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When appalams were a family affair

Everyone had work to do, and everyone’s task was equally important in getting a month’s supply of the snack ready

My aunt was visiting, and we sat around a large meal with fried appalams (or papads) being passed around. I looked on amused at the satisfied smiles. “Any meal becomes special with fried appalams,” my father used to say. He truly became a child beaming happily while breaking them off.

I said as much to my aunt, his sister, and she chuckled happily.

“Yes, appalams were your father’s favourite. Three days every month was dedicated to making appalams,” she said. I sat back to enjoy the nostalgic look that lit her eyes.

We sat enthralled as she narrated the story of how her mother would roast the dal and set them out to dry. My grandmother’s life has always fascinated me. Feeding and raising a large family of nine children must have been a herculean task, but my grandmother seemed to have been a competent taskmaster, budget planner, forecaster, chef and mother. As the appalam-making tale unfolded, it was evident that those three days were filled with buzz. Everyone had work to do, and everyone’s task was equally important.

The younger ones had to shoo away the birds while the lentils dried in the sun. The older boys would have to pummel the dried lentils with an iron cudgel. “No grinders or machines those days, remember,” my aunt said.

The older girls would then have to take the powdered lentils, mix them to cookie dough consistency and roll them out into neat little circles before setting them out to dry again.

The younger ones took up their sentry duty to shoo away the birds while the appalams dried in the sun.

“One time, my mother was alarmed to see the dough stained with blood and looked up to see that while pummelling, your father had accidentally hit himself on the forehead a few times. Poor fellow. That month, we had a little less appalam stock because we had to throw out that batch, but your father got his full share because he liked appalams so much, and of course, he played the sympathy factor the whole month,” she said and giggled.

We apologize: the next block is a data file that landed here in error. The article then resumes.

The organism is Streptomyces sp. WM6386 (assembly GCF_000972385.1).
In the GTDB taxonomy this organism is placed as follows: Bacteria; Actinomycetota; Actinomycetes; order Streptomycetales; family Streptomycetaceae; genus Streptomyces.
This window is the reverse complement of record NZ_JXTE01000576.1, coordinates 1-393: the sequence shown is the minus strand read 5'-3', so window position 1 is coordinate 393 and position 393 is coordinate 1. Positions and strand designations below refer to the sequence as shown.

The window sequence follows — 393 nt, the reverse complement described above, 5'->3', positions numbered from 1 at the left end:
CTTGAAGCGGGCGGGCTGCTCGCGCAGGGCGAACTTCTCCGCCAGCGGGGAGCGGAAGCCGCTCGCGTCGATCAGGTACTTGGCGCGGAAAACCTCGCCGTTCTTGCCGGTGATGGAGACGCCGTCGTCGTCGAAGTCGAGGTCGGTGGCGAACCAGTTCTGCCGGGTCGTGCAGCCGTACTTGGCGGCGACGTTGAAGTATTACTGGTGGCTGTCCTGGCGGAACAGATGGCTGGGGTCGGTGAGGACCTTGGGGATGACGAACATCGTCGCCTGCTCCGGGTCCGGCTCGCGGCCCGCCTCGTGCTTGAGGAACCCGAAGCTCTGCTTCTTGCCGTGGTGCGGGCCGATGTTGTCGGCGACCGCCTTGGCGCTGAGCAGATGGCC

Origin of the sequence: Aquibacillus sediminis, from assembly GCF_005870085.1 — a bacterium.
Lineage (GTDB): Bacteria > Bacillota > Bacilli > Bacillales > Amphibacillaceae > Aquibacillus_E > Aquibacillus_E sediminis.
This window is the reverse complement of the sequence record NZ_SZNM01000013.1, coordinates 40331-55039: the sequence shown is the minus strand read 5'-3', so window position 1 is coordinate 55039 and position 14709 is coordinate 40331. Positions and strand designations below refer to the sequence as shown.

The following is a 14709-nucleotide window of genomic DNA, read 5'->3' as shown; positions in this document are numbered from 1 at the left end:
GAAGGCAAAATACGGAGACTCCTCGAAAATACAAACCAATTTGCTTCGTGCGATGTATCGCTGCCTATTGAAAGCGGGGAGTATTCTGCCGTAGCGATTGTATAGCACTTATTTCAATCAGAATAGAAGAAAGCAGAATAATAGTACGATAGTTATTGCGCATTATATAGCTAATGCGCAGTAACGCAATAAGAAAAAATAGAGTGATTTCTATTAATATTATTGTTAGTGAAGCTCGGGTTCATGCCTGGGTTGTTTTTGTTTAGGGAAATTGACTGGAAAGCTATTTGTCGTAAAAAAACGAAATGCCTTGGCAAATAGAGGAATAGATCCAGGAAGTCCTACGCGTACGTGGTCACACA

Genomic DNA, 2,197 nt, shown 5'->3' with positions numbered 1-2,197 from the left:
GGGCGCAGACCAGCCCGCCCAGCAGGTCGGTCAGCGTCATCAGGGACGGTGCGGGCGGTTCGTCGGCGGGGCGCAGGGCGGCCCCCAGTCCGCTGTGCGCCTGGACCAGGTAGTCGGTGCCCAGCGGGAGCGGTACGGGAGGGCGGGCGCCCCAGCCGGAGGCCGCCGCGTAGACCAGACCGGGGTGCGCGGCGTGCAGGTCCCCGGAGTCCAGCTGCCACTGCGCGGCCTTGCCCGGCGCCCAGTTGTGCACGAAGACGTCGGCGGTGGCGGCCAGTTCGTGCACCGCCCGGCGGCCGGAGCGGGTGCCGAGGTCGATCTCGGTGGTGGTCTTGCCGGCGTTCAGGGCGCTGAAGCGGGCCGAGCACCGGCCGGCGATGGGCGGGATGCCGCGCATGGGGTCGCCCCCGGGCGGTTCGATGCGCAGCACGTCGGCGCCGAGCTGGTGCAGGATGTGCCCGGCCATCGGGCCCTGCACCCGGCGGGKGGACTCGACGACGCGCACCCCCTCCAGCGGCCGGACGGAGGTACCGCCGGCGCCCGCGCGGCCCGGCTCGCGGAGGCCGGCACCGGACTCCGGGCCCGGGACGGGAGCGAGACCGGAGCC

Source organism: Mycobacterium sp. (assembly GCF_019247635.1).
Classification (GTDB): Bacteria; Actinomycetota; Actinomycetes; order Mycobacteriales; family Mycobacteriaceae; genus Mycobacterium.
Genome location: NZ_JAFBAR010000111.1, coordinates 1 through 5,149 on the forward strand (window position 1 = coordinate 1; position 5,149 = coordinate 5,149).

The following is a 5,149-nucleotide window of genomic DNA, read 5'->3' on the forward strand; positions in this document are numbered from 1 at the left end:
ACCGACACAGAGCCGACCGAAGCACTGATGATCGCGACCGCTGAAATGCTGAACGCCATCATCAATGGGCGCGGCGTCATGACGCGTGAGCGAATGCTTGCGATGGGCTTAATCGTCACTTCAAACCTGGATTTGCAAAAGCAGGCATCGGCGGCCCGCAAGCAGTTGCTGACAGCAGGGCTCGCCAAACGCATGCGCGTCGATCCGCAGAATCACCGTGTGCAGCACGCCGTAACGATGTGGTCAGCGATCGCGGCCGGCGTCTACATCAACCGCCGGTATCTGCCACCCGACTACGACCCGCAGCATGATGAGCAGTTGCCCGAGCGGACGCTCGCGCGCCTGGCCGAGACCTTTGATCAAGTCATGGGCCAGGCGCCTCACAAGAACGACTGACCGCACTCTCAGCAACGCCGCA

Three days a month set aside for appalam making, so that the children may enjoy fried snacks every once in a while, seemed to be a lot of planning and processing. Obviously, fried appalams held a special appeal in the hearts of the children. Each one felt they had contributed to the process, and the satisfying crunch must have had a special meaning.

Going to the supermarket and picking up a packet of appalams has become so blasé a task that I rarely stop to think about how it was prior to mechanisation and automation.

“Automation has changed so many things, hasn’t it,” said one voice, and we all piped in. The topic of automation took us for a bumpy ride down the river of time. While automation has helped feed and clothe billions of us, mass production and capitalism have also blurred the lines between needs and wants.

I loved the mental image of appalam making in a small village house in south India. The little heart-warming tale did get me thinking about the last time the whole family pitched in on one activity together that contributed towards something meaningful, that too on a regular basis.

In our eagerness to simplify and automate, we do seem to have complicated things somewhat.

I was reminded of what the author of the classic, Little House on the Prairie, says in the book. The book chronicles the adventures of a family in the late 19th century, where the whole family works together to build a log cabin in the prairie to live in.

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Printable version | Apr 10, 2020 7:40:24 PM |

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